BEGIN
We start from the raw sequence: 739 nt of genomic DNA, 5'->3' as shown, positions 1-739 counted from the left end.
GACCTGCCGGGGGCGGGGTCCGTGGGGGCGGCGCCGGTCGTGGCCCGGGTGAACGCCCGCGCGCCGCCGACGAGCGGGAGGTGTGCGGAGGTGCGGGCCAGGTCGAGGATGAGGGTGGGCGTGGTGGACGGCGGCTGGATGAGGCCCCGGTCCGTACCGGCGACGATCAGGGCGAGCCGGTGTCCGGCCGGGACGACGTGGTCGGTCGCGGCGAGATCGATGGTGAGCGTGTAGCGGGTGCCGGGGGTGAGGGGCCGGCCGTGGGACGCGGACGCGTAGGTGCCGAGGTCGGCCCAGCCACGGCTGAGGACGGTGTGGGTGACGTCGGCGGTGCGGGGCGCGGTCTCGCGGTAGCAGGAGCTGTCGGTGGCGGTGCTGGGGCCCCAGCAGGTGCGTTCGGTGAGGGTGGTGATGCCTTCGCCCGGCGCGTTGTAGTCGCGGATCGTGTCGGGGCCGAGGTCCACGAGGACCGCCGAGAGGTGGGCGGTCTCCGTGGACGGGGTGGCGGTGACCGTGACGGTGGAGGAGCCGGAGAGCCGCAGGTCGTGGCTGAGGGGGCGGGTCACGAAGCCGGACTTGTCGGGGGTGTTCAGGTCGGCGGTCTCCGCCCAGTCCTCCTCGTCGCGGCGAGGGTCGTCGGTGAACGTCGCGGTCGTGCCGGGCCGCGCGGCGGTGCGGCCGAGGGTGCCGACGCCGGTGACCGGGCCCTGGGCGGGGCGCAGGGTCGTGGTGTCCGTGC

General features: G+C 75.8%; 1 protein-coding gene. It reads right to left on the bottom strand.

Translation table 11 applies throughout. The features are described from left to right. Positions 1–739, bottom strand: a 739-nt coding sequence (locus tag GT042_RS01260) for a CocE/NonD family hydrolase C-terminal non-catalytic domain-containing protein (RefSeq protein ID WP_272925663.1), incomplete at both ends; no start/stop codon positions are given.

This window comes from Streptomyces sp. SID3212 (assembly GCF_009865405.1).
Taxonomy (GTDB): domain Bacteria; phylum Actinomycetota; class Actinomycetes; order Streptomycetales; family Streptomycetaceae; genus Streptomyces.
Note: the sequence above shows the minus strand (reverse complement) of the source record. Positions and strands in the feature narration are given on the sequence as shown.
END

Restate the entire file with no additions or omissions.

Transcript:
We start from the raw sequence: 739 nt of genomic DNA, 5'->3' as shown, positions 1-739 counted from the left end.
GACCTGCCGGGGGCGGGGTCCGTGGGGGCGGCGCCGGTCGTGGCCCGGGTGAACGCCCGCGCGCCGCCGACGAGCGGGAGGTGTGCGGAGGTGCGGGCCAGGTCGAGGATGAGGGTGGGCGTGGTGGACGGCGGCTGGATGAGGCCCCGGTCCGTACCGGCGACGATCAGGGCGAGCCGGTGTCCGGCCGGGACGACGTGGTCGGTCGCGGCGAGATCGATGGTGAGCGTGTAGCGGGTGCCGGGGGTGAGGGGCCGGCCGTGGGACGCGGACGCGTAGGTGCCGAGGTCGGCCCAGCCACGGCTGAGGACGGTGTGGGTGACGTCGGCGGTGCGGGGCGCGGTCTCGCGGTAGCAGGAGCTGTCGGTGGCGGTGCTGGGGCCCCAGCAGGTGCGTTCGGTGAGGGTGGTGATGCCTTCGCCCGGCGCGTTGTAGTCGCGGATCGTGTCGGGGCCGAGGTCCACGAGGACCGCCGAGAGGTGGGCGGTCTCCGTGGACGGGGTGGCGGTGACCGTGACGGTGGAGGAGCCGGAGAGCCGCAGGTCGTGGCTGAGGGGGCGGGTCACGAAGCCGGACTTGTCGGGGGTGTTCAGGTCGGCGGTCTCCGCCCAGTCCTCCTCGTCGCGGCGAGGGTCGTCGGTGAACGTCGCGGTCGTGCCGGGCCGCGCGGCGGTGCGGCCGAGGGTGCCGACGCCGGTGACCGGGCCCTGGGCGGGGCGCAGGGTCGTGGTGTCCGTGC

General features: G+C 75.8%; 1 protein-coding gene. It reads right to left on the bottom strand.

Translation table 11 applies throughout. The features are described from left to right. Positions 1–739, bottom strand: a 739-nt coding sequence (locus tag GT042_RS01260) for a CocE/NonD family hydrolase C-terminal non-catalytic domain-containing protein (RefSeq protein ID WP_272925663.1), incomplete at both ends; no start/stop codon positions are given.

This window comes from Streptomyces sp. SID3212 (assembly GCF_009865405.1).
Taxonomy (GTDB): domain Bacteria; phylum Actinomycetota; class Actinomycetes; order Streptomycetales; family Streptomycetaceae; genus Streptomyces.
Note: the sequence above shows the minus strand (reverse complement) of the source record. Positions and strands in the feature narration are given on the sequence as shown.